Elasticsearch is a free, open-source, distributed search and analytics engine capable of handling a large amounts of data. It is used for real-time full-text searches in applications where a large amount of data needs to be analyzed. It is very popular due to its usability, powerful features, and scalability. It supports RESTful with an HTTP URI to manipulate data. Elasticsearch is easy to use, offering features such as automatic node recovery, improved security, scalability and resiliency, automatic data balancing, and more.

In this post, we will show you how to install and configure Elasticsearch on Rocky Linux 8.

Step 1 – Install Java

Elasticsearch is a Java-based application, so Java must be installed on your server. If not installed, you can install it by running the following command:

dnf install java-11-openjdk-devel -y

After the installation, verify the Java version using the following command:

java --version

Sample output:

openjdk 11.0.12 2021-07-20 LTS
OpenJDK Runtime Environment 18.9 (build 11.0.12+7-LTS)
OpenJDK 64-Bit Server VM 18.9 (build 11.0.12+7-LTS, mixed mode, sharing)

Step 2 – Create Elasticsearch Repository

By default, Elasticsearch is not included in the Rocky Linux default repository, so you will need to create a repository for it.

First, download and import the GPG key with the following command:

rpm --import https://artifacts.elastic.co/GPG-KEY-elasticsearch

Next, create an Elasticsearch repo with the following command:

nano /etc/yum.repos.d/elasticsearch.repo

Add the following lines:

name=Elasticsearch repository for 7.x packages

Save and close the file when you are finished.

Step 3 – Install and Configure Elasticsearch

Now, install the Elasticsearch package with the following command:

dnf install elasticsearch -y

After installing Elasticsearch, edit the Elasticsearch main configuration file:

nano /etc/elasticsearch/elasticsearch.yml

Change the following lines:

cluster.name: test cluster
     node.name: node-1
     path.data: /var/lib/elasticsearch

Save and close the file, then start the Elasticsearch service and enable it to start at system reboot:

systemctl start elasticsearch
systemctl enable elasticsearch

Now, check the status of the Elasticsearch with the following command:

systemctl status elasticsearch

You should get the following output:

● elasticsearch.service - Elasticsearch
   Loaded: loaded (/usr/lib/systemd/system/elasticsearch.service; disabled; vendor preset: disabled)
   Active: active (running) since Wed 2021-09-22 07:21:47 UTC; 16s ago
     Docs: https://www.elastic.co
 Main PID: 8075 (java)
    Tasks: 68 (limit: 11411)
   Memory: 1.1G
   CGroup: /system.slice/elasticsearch.service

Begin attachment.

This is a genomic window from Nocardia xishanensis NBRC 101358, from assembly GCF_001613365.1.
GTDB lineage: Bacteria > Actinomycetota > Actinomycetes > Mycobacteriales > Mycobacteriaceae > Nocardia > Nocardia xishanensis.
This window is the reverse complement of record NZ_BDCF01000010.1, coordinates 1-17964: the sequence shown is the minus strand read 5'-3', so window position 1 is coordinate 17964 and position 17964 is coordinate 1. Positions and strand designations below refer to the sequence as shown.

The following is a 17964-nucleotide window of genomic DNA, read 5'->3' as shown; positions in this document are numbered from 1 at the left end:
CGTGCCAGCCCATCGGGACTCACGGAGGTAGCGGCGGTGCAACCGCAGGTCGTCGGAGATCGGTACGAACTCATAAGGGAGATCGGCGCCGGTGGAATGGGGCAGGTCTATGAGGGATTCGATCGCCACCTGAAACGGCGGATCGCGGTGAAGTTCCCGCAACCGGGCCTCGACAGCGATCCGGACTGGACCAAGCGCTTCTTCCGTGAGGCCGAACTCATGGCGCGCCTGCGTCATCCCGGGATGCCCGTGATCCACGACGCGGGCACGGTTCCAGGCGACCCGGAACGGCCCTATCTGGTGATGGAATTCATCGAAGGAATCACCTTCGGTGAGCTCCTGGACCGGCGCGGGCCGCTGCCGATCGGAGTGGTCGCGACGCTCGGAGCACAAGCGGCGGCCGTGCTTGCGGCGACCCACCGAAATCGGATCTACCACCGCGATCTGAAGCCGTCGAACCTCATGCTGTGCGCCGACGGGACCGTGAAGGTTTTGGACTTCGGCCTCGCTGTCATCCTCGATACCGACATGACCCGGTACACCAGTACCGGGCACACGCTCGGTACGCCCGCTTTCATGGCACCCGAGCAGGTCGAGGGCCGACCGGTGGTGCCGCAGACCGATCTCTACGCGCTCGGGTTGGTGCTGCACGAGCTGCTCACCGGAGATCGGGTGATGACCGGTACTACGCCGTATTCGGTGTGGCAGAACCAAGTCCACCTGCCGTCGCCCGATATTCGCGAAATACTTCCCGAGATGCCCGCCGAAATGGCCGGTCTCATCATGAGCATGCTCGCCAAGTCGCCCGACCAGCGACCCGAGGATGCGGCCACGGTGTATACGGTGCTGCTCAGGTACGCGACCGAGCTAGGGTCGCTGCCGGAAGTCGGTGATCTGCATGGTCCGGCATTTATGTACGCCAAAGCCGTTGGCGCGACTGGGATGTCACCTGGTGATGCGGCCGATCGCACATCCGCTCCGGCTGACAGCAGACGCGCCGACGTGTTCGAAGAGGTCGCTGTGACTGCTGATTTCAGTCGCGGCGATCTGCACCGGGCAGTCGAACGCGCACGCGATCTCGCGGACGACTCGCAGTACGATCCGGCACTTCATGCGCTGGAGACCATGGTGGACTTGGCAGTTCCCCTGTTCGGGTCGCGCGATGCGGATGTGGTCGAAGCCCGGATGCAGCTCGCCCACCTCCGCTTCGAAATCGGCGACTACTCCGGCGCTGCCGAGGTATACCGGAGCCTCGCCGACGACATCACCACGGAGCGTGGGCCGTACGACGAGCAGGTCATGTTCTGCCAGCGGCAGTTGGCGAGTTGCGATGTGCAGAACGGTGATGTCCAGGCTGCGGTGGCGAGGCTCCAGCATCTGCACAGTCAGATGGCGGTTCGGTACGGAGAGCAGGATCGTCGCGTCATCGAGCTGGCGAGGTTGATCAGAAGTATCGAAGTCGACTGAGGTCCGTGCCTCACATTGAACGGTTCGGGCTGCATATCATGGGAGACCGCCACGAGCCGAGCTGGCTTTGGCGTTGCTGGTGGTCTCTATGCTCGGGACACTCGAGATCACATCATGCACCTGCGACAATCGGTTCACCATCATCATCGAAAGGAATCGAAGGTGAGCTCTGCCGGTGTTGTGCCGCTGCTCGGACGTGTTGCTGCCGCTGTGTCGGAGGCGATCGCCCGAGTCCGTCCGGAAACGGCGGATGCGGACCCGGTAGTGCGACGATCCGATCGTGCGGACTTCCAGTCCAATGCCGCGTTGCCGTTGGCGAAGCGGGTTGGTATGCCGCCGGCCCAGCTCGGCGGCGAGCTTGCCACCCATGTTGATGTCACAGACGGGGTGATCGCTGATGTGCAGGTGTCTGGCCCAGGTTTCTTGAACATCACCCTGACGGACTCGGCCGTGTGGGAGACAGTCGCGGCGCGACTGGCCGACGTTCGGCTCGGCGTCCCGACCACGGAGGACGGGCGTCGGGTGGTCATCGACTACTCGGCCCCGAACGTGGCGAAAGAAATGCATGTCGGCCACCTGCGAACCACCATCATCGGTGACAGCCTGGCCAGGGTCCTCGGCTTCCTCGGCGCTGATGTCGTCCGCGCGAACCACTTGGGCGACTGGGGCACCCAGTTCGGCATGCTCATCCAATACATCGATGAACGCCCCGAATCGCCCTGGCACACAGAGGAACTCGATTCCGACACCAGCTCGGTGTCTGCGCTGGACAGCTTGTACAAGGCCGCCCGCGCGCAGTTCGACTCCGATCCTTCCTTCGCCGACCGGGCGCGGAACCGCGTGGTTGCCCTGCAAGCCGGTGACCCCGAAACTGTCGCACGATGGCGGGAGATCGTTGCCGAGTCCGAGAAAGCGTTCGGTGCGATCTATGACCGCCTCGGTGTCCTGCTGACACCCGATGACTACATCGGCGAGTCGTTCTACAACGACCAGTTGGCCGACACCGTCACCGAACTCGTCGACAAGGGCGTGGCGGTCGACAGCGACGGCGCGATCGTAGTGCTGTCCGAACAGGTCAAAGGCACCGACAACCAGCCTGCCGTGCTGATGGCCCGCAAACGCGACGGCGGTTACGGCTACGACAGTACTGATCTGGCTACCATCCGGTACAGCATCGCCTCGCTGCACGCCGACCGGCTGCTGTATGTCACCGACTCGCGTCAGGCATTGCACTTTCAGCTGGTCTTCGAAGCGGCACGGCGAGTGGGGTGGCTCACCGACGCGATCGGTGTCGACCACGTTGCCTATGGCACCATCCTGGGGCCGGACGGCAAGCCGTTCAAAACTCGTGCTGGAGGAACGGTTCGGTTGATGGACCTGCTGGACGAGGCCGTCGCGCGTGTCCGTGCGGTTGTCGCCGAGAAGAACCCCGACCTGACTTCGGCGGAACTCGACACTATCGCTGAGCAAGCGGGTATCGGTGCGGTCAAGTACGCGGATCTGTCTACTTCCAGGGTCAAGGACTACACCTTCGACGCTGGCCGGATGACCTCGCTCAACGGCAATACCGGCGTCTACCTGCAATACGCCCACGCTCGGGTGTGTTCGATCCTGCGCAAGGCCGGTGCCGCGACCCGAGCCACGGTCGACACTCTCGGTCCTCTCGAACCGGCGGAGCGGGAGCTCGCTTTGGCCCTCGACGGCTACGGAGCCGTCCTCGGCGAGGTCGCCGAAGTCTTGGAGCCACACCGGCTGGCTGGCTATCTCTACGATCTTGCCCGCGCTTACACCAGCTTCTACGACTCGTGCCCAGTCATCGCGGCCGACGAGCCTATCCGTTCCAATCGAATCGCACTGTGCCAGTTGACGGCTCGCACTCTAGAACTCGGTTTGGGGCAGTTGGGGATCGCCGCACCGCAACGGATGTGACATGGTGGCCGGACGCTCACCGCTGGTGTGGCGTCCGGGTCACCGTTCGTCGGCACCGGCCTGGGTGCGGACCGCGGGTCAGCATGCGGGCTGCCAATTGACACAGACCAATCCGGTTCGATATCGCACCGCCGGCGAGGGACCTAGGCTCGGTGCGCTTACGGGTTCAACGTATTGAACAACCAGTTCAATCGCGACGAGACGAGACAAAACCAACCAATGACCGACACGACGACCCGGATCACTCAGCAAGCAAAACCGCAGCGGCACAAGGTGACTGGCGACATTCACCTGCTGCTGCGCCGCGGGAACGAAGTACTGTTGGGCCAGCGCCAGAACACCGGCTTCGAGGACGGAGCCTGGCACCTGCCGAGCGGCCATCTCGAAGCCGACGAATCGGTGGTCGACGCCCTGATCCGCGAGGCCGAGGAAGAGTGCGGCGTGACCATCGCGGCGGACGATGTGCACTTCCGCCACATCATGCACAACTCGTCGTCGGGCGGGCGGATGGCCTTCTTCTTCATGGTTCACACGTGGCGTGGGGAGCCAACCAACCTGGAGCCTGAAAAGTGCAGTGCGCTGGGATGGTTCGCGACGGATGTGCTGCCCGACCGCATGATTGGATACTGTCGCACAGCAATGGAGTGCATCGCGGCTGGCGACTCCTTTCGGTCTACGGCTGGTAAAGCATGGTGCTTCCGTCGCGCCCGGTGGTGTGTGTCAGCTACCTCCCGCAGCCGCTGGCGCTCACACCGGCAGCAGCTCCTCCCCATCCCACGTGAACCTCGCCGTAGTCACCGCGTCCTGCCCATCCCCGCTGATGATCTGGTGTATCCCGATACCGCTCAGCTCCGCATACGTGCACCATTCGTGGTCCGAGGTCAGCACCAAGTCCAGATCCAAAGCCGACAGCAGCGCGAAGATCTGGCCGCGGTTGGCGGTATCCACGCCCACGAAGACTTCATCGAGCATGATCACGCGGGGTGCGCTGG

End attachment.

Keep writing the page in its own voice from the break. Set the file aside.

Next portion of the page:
├─8075 /usr/share/elasticsearch/jdk/bin/java -Xshare:auto -Des.networkaddress.cache.ttl=60 -Des.networkaddress.cache.negative.ttl=1>
           └─8240 /usr/share/elasticsearch/modules/x-pack-ml/platform/linux-x86_64/bin/controller

Sep 22 07:20:41 RockyLinux8 systemd[1]: Starting Elasticsearch...
Sep 22 07:21:47 RockyLinux8 systemd[1]: Started Elasticsearch.

You can now verify Elasticsearch using the following command:

curl -X GET 'http://localhost:9200'

If everything is fine, you should get the following output:

  "name" : "node-1",
  "cluster_name" : "test cluster",
  "cluster_uuid" : "DaBUNHdlSxCaPMt8IpxGVw",
  "version" : {
    "number" : "7.14.2",
    "build_flavor" : "default",
    "build_type" : "rpm",
    "build_hash" : "6bc13727ce758c0e943c3c21653b3da82f627f75",
    "build_date" : "2021-09-15T10:18:09.722761972Z",
    "build_snapshot" : false,
    "lucene_version" : "8.9.0",
    "minimum_wire_compatibility_version" : "6.8.0",
    "minimum_index_compatibility_version" : "6.0.0-beta1"
  "tagline" : "You Know, for Search"

Step 4 – How to Use Elasticsearch

After installing Elasticsearch, we will add some data and use manual queries to test Elasticsearch’s functionality.

Add some content to the Elastisearch using the Curl command:

curl -H 'Content-Type: application/json' -X POST 'http://localhost:9200/tutorial/helloworld/1' -d '{ "message": "Hello World!" }'

Sample output:


Now, run the following command the retrieve the added entry:

curl -X GET 'http://localhost:9200/tutorial/helloworld/1'

Sample output:

{"_index":"tutorial","_type":"helloworld","_id":"1","_version":1,"_seq_no":0,"_primary_term":1,"found":true,"_source":{ "message": "Hello World!" }}

If you want to modify the existing entry, run the following command:

curl -H 'Content-Type: application/json' -X PUT 'localhost:9200/tutorial/helloworld/1?pretty' -d ' {
  "message": "Welcome Back!"

Sample output:

  "_index" : "tutorial",
  "_type" : "helloworld",
  "_id" : "1",
  "_version" : 2,
  "result" : "updated",
  "_shards" : {
    "total" : 2,
    "successful" : 1,
    "failed" : 0
  "_seq_no" : 1,
  "_primary_term" : 1

Now, retrieve the modified data and display it in a human-readable format using the following command:

curl -X GET 'http://localhost:9200/tutorial/helloworld/1?pretty'

Sample output:

  "_index" : "tutorial",
  "_type" : "helloworld",
  "_id" : "1",
  "_version" : 2,
  "_seq_no" : 1,
  "_primary_term" : 1,
  "found" : true,
  "_source" : {
    "message" : "Welcome Back!"


In the above guide, you learned how to install and use Elasticsearch on Rocky Linux 8. You can now use Elasticsearch with other tools, such as Kibana and Logstash to search and display data via a graphical interface. Start using Elasticsearch on dedicated hosting from Atlantic.Net.